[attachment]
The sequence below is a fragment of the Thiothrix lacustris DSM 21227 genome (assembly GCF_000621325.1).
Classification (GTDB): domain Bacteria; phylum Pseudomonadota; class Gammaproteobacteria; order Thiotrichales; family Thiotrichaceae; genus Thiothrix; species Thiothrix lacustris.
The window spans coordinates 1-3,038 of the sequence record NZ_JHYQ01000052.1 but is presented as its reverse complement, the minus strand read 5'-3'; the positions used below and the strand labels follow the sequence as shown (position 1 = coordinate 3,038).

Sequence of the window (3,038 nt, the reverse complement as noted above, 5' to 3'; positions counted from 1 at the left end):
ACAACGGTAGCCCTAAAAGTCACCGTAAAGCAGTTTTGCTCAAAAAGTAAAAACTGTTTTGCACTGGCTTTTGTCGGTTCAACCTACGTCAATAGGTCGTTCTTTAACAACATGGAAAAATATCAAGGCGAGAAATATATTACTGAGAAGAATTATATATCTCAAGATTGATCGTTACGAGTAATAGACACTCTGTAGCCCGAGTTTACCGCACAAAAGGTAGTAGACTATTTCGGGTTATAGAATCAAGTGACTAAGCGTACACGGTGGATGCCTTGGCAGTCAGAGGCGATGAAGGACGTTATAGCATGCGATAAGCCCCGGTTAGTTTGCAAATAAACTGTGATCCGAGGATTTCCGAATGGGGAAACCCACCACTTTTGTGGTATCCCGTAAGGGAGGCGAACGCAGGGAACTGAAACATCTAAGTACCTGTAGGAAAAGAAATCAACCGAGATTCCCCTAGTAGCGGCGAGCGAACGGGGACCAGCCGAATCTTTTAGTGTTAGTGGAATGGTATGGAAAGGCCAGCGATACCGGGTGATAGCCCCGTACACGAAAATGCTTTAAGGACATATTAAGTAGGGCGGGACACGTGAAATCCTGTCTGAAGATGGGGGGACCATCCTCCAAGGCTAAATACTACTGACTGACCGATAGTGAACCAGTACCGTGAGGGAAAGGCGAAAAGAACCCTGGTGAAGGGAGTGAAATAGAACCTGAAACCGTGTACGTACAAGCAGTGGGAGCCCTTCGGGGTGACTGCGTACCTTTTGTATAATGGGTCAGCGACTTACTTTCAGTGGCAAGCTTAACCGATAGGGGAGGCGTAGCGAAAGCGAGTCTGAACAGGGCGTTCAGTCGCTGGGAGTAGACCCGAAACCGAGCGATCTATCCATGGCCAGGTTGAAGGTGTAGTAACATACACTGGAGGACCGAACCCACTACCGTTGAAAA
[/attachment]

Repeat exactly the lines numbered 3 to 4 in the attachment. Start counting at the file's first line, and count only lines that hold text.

The window spans coordinates 1-3,038 of the sequence record NZ_JHYQ01000052.1 but is presented as its reverse complement, the minus strand read 5'-3'; the positions used below and the strand labels follow the sequence as shown (position 1 = coordinate 3,038).

Sequence of the window (3,038 nt, the reverse complement as noted above, 5' to 3'; positions counted from 1 at the left end):